I'll never forget my daughter's first day of daycare. She was just going for a few hours in the morning, but I felt as though I were sending her down the river in a basket, to be raised by strangers as I receded from her life forever. As I walked into the YMCA with my precious baby girl in my arms, knowing that I would leave without her, I felt my heart breaking. And I felt panicked for her: Would she feel abandoned when I left? Would she be inconsolable? Would I be letting her down as a mother?
Here is how I envisioned the scene:
Mommy: Ok, baby, it's time for Mommy to say bye-bye. I'll be back very soon.
Baby (bursts into hysterical tears and blurts out something to the effect of . . .) No, Mommy! You can't go! If you leave me alone at such a tender age, I'll suffer severe trauma and develop irreversible trust issues. I'll cry so loudly that everyone in town will know that you've chosen your career over your own child. Plus, I have mixed feelings about my new sippy cup.
Mommy: Oh no! I better take you home right now.
Baby: Yes, I think it's best that I live at home until I'm 45.
Mommy: I love you, baby.
Baby: I love you too, Mommy.
In actuality, the separation went quite smoothly. My daughter was eager to play and barely noticed when I left. Still, I couldn't wait to pick her up three hours later -- and neither could Daddy, who was equally anxious and decided to come along. As we entered the room -- blissfully ready to reunite after our heart-wrenching separation -- my daughter lit up and ran, shrieking with glee... straight to Daddy.
And such was my introduction to a concept that has become a mantra around here: Daddy's the rock star; Mommy's the rock. Baby gets an ouchy? Mommy's there to put on the Band-Aid. Baby gets lonely? Mommy is there to rock her in her arms. Baby wants to fly through the air like a trapeze artist, get tossed like a human cannonball, or be entertained by antics worthy of a red rubber nose and a clown-mobile? Daddy's your man. Mommy may be an omnipresent source of comfort, but when Daddy enters the room, fireworks explode, women swoon, and a hush falls over the crowd as it awaits the breathtaking encore to the most anticipated show in town.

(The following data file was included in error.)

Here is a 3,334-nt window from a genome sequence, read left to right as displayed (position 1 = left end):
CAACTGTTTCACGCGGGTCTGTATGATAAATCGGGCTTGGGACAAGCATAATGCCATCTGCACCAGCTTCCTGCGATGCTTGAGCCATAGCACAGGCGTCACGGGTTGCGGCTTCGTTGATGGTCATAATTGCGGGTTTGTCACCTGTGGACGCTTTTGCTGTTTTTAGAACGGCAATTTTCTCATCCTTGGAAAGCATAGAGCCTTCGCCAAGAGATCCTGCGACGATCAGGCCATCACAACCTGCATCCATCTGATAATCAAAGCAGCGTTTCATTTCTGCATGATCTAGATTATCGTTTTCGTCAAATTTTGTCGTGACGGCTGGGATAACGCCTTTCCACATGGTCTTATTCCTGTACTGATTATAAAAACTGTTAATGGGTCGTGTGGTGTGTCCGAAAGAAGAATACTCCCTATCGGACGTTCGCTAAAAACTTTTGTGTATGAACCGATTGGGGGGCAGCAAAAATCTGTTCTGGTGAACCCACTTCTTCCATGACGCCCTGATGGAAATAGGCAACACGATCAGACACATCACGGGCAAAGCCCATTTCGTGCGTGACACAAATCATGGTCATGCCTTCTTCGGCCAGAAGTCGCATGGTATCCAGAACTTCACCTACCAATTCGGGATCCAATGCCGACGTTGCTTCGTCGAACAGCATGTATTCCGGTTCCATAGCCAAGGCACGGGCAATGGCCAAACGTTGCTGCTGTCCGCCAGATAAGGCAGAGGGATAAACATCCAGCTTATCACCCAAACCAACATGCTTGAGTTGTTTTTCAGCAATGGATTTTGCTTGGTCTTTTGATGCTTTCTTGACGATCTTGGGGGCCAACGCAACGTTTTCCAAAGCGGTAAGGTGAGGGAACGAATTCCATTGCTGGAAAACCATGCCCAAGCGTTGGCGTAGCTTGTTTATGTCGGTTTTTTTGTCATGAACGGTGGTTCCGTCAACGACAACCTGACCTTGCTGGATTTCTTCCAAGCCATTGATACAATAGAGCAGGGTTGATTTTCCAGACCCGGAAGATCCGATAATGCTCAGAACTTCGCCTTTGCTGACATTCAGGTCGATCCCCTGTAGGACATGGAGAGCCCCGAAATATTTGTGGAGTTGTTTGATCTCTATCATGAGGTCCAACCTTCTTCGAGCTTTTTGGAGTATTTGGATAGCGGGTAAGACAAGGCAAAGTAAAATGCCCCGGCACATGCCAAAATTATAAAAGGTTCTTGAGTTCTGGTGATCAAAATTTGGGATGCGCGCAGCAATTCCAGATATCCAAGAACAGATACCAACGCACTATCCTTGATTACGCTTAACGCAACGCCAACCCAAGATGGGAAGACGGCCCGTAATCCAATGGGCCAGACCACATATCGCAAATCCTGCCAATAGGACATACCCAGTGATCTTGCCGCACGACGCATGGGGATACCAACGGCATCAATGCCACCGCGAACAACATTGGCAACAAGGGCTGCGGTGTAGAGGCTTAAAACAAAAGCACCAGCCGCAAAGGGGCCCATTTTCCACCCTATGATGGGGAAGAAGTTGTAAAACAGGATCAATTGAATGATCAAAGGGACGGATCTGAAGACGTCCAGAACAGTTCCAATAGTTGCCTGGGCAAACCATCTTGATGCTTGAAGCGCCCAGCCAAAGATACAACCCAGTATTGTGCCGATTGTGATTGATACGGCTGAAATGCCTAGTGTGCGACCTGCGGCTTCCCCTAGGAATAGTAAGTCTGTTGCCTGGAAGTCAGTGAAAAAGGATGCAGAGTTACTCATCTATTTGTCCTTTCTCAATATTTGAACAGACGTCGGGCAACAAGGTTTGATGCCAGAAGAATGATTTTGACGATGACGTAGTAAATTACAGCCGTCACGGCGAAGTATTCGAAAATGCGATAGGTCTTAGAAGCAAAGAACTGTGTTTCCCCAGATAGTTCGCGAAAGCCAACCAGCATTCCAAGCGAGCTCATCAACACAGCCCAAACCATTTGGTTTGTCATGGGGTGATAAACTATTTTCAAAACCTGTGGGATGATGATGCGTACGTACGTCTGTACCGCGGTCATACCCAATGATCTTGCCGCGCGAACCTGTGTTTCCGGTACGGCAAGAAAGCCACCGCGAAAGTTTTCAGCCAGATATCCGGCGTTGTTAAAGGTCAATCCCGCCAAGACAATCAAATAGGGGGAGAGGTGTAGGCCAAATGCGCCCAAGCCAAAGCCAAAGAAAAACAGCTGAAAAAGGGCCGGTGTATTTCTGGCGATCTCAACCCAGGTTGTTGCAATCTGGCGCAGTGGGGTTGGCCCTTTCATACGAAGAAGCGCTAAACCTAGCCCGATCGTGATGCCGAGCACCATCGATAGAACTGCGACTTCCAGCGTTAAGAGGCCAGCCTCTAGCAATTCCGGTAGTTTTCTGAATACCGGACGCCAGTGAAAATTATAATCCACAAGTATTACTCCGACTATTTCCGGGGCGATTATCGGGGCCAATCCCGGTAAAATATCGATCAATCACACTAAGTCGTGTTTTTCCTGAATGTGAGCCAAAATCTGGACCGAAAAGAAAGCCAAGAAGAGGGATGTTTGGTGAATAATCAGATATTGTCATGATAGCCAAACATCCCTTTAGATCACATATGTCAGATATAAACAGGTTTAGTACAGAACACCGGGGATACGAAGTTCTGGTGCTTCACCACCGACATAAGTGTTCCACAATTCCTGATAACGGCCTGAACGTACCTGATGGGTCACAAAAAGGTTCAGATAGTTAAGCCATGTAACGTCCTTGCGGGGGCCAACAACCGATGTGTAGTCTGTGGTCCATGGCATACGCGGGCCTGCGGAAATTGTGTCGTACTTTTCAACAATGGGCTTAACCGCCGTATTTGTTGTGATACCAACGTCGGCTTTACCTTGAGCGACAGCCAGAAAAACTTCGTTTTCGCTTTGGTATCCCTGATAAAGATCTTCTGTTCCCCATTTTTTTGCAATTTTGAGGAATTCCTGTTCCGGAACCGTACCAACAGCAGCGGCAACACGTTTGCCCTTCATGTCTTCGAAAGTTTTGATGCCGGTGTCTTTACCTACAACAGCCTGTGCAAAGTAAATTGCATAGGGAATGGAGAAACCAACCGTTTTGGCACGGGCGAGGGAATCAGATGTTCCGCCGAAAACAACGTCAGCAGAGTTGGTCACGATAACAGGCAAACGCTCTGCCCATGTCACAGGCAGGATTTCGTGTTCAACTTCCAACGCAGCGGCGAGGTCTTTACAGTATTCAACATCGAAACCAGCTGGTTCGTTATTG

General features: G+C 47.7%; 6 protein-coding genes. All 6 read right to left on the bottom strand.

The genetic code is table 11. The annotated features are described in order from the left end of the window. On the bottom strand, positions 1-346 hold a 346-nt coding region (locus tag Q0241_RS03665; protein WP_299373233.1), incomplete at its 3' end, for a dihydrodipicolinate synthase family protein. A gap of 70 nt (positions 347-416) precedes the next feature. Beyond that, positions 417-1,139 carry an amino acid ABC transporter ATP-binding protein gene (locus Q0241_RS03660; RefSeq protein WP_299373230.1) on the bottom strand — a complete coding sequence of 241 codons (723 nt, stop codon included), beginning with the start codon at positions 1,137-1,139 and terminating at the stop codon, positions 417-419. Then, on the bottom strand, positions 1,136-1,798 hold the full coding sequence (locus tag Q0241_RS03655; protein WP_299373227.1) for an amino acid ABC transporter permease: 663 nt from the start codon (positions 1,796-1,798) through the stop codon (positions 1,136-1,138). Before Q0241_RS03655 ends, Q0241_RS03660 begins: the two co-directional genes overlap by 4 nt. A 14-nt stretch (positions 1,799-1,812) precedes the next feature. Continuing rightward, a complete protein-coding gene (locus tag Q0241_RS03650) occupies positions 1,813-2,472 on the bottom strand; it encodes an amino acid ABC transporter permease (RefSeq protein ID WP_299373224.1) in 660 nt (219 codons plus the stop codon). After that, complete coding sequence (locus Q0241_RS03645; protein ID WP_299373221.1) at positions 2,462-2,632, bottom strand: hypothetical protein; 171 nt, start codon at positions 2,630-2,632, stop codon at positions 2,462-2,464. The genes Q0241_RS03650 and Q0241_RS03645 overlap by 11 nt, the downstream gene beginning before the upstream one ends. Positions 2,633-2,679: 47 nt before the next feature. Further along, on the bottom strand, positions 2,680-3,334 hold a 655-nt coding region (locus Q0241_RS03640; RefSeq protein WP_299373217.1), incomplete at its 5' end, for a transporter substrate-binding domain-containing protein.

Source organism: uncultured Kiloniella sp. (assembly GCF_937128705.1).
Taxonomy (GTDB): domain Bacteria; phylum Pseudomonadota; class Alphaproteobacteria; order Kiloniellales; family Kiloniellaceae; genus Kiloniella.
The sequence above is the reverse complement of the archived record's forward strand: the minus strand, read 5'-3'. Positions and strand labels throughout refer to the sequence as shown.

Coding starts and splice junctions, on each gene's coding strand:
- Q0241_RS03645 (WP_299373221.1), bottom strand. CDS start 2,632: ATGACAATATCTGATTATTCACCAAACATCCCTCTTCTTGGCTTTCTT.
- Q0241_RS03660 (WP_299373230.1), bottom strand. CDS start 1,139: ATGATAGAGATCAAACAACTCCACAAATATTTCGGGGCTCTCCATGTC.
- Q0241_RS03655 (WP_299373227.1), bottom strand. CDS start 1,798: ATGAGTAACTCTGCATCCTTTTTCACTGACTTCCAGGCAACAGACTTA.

Of course, dads do many prosaic things as well -- my husband manages his fair share of diaper changes, baths, meals, and so on. But, over the years, Daddy has developed a few clearly defined roles that fall distinctly under his domain:
1. Daddy gets the party started. From stand-up comedy to acts of unimaginable physical endurance, Daddy knows how to keep 'em rolling in the aisles and squealing for more (and more and more and more... ). Only Daddy can do 10 push-ups with a small child, a plastic tea kettle, and a fairy princess doll balanced on his back. Only Daddy can hold his breath underwater to the point of lifeguards rushing to the scene -- only to burst to the surface like a trained dolphin, toss our giggling daughter three feet in the air, and catch her heroically in his arms. Only Daddy can tell the same knock-knock joke 10 times in a row and still elicit wild hysterics from the crowd. And if Daddy can do all these things while Mommy takes a nap, even better.
2. Daddy enforces the law. Sure, Mommy may spend all day trying to enforce law and order. She may even score an occasional victory. But as soon as Daddy comes home, there's a new sheriff in town. It's not that Daddy has any special disciplinary tricks that Mommy doesn't; it's just that he's, well, Daddy. Face it: there's a reason why Darth Vader, with his creepy black helmet, deep, menacing tones, and disturbing penchant for planet-wide destruction, turned out to be Luke's father...
3. Daddy delivers. From family pizza night to Monday night football, when food is ordered, Daddy is inevitably the one who brings home the goods. In fact, given how many times Daddy has shown up at the door with a pizza, I'm beginning to think we should start tipping him. Or at least get him a uniform and a little hat...
4. Daddy fixes everything. It doesn't matter that by day Daddy sits behind a computer, or that it's been years since he's popped the hood on the car. If his daughter's pink baby-doll carriage gets a flat tire, or his son's favorite toy piano loses a key, the damaged item is immediately rushed to Shop Dad. Shop Dad is filled with one-armed Barbies, flaccid jack-in-the-boxes, and other cast-off playthings resembling Rudolph's pals from the Island of Misfit Toys. Fortunately, Shop Dad offers infinite hope of resurrection. For, even if Barbie's arm is glued on backwards or Jack bursts from his box five minutes after the music stops, Chief Mechanic Daddy never disappoints.
Yes, dads play a unique role in their children's lives. At times it seems unfair, after nine months of pregnancy, hours of labor, and months of breastfeeding, that Daddy gets so much glory and adoration. Yet there's something really special about watching the man you fell in love with grow into your daughter's hero, or your son's role model. That said, I've learned an important lesson: the first time I pick up my son from daycare, I'm leaving Daddy home.
Excerpted from the book Mommy A to Z: An Encyclopedia of the Joys, Wonders, and Absurdities of Motherhood. Follow Mommy A to Z on Facebook, Twitter, and the Mommy A to Z blog.